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Roisin Murphy's debut solo album is to be pre-released as a series of three strictly limited edition EPs early this year, ahead of its more formal emergence on cd in the spring. Beginning with Sequins1 in the first week of January, each of these lavishly packaged, heavy-weight vinyl, 12-inch-only releases will take four of the tunes from the record and make them available at six-week intervals leading up the album's release in June.

All the tracks on the Sequins series are the results of Roisin's new fruitful collaboration with producer Matthew Herbert, who she met as a result of his remix work for her band Moloko. This is the first time the highly-revered electronic pioneer Herbert has produced an album for another artist, aside from his wife Dani Siciliano. Here the significant ground covered on Sequins 1 by Roisin and Herbert indicates what to expect from the broader scope of the pair's collaboration on the forthcoming album.

“Having worked on several Moloko remixes from as early as 1996 Roisin's voice had become a familiar friend ,” says Herbert .” I had always loved the ease with which it sat in the textures of the sounds I work with. To work on her solo record struck me as the perfect place to try and mix proper musical charisma with noises not often heard on the radio.”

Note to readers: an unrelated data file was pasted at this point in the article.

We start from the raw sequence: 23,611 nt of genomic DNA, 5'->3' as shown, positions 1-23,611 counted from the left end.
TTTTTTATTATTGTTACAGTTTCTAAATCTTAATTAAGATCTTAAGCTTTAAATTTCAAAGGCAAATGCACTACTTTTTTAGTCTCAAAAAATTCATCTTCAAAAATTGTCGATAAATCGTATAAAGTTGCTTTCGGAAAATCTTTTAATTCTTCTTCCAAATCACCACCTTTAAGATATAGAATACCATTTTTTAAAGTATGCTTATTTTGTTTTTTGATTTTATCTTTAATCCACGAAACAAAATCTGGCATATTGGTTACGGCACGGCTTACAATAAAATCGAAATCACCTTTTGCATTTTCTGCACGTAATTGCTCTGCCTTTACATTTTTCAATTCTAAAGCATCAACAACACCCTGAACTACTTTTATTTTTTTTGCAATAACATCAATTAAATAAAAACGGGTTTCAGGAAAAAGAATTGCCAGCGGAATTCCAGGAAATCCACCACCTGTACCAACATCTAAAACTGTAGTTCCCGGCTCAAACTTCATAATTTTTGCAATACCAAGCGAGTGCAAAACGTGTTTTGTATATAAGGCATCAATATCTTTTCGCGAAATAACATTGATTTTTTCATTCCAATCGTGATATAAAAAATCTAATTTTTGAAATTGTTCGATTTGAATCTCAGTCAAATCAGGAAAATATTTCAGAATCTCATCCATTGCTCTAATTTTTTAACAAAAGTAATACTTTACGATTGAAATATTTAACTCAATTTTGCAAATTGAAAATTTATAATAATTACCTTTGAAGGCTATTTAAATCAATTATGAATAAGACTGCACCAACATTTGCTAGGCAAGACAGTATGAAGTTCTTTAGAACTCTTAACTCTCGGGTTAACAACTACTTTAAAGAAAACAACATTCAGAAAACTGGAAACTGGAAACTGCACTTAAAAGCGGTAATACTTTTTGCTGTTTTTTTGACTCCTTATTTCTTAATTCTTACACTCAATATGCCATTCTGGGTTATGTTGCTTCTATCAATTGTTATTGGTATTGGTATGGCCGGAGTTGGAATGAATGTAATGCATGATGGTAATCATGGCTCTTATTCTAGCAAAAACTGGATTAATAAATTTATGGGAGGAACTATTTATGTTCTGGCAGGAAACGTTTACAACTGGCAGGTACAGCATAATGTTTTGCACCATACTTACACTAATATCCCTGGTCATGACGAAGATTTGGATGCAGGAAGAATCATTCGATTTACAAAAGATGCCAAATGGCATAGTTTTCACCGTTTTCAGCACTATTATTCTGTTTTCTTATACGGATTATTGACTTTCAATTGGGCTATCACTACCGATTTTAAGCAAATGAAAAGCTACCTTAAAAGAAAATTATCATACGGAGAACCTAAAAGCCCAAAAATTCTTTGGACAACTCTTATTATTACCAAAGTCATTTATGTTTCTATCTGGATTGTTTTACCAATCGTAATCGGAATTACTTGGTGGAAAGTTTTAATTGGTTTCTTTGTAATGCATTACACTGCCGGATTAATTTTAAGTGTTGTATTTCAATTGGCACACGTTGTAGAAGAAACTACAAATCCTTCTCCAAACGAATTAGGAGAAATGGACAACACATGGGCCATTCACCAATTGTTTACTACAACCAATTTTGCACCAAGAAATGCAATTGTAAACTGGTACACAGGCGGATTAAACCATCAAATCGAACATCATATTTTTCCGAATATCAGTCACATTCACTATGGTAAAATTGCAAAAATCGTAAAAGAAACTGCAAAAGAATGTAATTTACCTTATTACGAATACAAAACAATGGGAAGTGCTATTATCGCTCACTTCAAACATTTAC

The first Sequins EP commences with the agenda-setting Ruby Blue , which begins with an ear-catching meld of distorted funk and Andrews Sisters harmonies. It slides around like a languid and sinuous eel, all finger-pops and syncopated handclaps, before busting out with a too-loud fuzz guitar and Roisin's provocative kitten purr.
Off On It, which follows, has a percussive track that sounds like a steam train pulling slowly out of a siding, while Roisin delightfully slurs her way through a miasma of flirtatious signs and signifiers.
Third up, Night Of the Dancing Flame is like a lost classic number featuring either the elephants on parade from the Jungle Book (tremendous muted trumpet blasts) or Josephine Baker in all her Parisian glory. As it lollops along with cartoonish gait, Roisin tells more tales of sexual abandon in not entirely private places, and you realise that between them her and Herbert might have hit upon a long untapped resource of Cab Calloway-influenced pop music. It's crazy and not a little infectious.
‘Sequins 1' is completed by the magical warmth of Through Time , which in its hazier moments approaches the gentle feel of one of the great ballads off a good Stevie Wonder record.

The Sequins EPs will also introduce another powerfully creative collaboration with the artist Simon Henwood, who has painted a number of large-scale portraits of Roisin, which are to be exhibited at the Hospital in London in March 2005, and will be reproduced one at a time as the sleeves to ‘Sequins 1 – 3'.

source: roisinmurphy.co.uk